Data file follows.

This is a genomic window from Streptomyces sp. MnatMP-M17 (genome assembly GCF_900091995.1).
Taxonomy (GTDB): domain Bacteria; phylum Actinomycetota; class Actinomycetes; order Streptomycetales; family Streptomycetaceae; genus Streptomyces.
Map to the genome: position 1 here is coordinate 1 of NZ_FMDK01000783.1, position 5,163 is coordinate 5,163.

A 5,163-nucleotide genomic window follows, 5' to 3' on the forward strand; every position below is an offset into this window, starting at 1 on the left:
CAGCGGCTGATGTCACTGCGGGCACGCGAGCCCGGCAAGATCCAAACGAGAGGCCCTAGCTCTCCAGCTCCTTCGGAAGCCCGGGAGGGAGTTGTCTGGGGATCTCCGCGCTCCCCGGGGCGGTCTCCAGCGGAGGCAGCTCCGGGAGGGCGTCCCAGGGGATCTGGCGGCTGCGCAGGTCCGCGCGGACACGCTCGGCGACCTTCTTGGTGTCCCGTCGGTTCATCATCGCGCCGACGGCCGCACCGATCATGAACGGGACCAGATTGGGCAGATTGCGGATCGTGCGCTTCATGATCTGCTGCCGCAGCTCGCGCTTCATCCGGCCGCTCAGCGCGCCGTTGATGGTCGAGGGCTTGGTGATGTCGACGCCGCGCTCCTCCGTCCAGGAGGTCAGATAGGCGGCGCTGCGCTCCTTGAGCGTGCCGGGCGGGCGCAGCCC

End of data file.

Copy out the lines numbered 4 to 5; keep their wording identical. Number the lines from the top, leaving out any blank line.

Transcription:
A 5,163-nucleotide genomic window follows, 5' to 3' on the forward strand; every position below is an offset into this window, starting at 1 on the left:
CAGCGGCTGATGTCACTGCGGGCACGCGAGCCCGGCAAGATCCAAACGAGAGGCCCTAGCTCTCCAGCTCCTTCGGAAGCCCGGGAGGGAGTTGTCTGGGGATCTCCGCGCTCCCCGGGGCGGTCTCCAGCGGAGGCAGCTCCGGGAGGGCGTCCCAGGGGATCTGGCGGCTGCGCAGGTCCGCGCGGACACGCTCGGCGACCTTCTTGGTGTCCCGTCGGTTCATCATCGCGCCGACGGCCGCACCGATCATGAACGGGACCAGATTGGGCAGATTGCGGATCGTGCGCTTCATGATCTGCTGCCGCAGCTCGCGCTTCATCCGGCCGCTCAGCGCGCCGTTGATGGTCGAGGGCTTGGTGATGTCGACGCCGCGCTCCTCCGTCCAGGAGGTCAGATAGGCGGCGCTGCGCTCCTTGAGCGTGCCGGGCGGGCGCAGCCC